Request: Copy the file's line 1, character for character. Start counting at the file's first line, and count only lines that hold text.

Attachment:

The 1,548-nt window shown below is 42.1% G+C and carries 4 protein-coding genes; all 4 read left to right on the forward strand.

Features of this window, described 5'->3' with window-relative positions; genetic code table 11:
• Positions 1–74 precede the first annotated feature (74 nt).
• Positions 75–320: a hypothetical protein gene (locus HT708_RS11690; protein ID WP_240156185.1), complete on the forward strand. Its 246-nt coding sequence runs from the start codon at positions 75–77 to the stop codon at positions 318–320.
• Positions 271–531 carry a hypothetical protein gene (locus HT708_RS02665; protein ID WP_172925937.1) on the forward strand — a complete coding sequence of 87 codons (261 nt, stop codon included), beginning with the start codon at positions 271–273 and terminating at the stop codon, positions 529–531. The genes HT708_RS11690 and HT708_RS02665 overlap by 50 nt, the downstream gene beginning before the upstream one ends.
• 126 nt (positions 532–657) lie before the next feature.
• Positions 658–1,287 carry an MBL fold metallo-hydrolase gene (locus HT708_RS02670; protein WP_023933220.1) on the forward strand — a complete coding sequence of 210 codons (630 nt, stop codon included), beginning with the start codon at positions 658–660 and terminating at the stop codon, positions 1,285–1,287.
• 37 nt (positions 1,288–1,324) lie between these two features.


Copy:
The 1,548-nt window shown below is 42.1% G+C and carries 4 protein-coding genes; all 4 read left to right on the forward strand.